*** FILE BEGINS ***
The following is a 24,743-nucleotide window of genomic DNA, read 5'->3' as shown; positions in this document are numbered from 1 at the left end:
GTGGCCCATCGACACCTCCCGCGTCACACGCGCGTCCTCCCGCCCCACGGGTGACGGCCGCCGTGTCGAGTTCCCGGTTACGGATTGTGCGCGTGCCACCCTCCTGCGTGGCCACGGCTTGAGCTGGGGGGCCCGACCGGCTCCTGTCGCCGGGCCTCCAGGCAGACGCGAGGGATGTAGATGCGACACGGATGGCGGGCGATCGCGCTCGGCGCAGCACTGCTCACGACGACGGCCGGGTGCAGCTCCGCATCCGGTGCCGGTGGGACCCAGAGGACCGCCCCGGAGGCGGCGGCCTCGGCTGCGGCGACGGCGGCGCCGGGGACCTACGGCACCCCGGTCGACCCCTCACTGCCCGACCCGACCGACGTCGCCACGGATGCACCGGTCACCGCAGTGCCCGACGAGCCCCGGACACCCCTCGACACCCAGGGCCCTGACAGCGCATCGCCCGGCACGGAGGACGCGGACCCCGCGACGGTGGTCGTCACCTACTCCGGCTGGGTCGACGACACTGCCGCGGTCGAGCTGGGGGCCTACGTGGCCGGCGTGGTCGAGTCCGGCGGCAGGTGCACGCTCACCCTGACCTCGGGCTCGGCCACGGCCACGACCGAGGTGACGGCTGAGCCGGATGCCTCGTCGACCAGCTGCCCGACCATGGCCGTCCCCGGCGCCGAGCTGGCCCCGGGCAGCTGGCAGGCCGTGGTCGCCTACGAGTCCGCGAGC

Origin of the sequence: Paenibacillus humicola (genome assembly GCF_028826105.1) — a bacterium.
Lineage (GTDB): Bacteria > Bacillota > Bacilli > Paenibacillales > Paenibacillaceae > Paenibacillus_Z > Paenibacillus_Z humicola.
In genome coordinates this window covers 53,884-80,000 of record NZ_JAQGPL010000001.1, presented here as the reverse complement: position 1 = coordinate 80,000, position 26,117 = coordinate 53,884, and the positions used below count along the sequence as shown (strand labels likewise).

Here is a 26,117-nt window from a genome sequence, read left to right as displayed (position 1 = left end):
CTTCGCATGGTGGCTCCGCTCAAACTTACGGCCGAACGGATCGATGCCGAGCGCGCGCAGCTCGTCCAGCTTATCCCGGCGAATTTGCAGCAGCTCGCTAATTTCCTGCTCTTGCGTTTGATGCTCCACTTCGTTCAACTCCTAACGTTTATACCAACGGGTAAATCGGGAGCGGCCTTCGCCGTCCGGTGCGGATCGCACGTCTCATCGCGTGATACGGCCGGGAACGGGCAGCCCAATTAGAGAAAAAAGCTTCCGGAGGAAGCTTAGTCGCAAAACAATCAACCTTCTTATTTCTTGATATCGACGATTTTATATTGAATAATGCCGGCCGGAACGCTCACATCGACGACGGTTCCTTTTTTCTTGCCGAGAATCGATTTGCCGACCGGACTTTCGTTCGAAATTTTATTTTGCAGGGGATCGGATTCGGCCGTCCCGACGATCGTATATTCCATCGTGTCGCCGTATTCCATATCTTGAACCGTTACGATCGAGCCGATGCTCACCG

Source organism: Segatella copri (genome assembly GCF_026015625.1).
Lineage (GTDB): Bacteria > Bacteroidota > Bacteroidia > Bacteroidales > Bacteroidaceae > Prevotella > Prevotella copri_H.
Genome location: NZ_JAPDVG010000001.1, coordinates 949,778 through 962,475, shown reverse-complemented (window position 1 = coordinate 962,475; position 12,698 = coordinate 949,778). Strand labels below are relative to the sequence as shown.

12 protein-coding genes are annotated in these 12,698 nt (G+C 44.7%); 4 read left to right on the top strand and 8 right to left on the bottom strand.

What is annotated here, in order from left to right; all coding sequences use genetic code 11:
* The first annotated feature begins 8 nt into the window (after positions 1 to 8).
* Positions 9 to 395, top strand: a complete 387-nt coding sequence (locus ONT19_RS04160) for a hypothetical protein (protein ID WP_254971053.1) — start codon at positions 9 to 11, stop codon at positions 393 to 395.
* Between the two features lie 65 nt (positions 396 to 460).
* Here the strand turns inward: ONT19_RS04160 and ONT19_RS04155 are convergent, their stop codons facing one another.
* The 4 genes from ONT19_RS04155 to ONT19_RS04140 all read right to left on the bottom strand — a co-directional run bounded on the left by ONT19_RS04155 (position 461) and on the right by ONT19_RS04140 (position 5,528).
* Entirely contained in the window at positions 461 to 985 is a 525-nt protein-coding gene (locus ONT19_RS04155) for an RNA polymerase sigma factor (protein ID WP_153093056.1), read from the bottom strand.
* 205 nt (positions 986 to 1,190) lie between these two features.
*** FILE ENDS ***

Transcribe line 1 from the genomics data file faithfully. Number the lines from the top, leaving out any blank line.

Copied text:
The following is a 24,743-nucleotide window of genomic DNA, read 5'->3' as shown; positions in this document are numbered from 1 at the left end: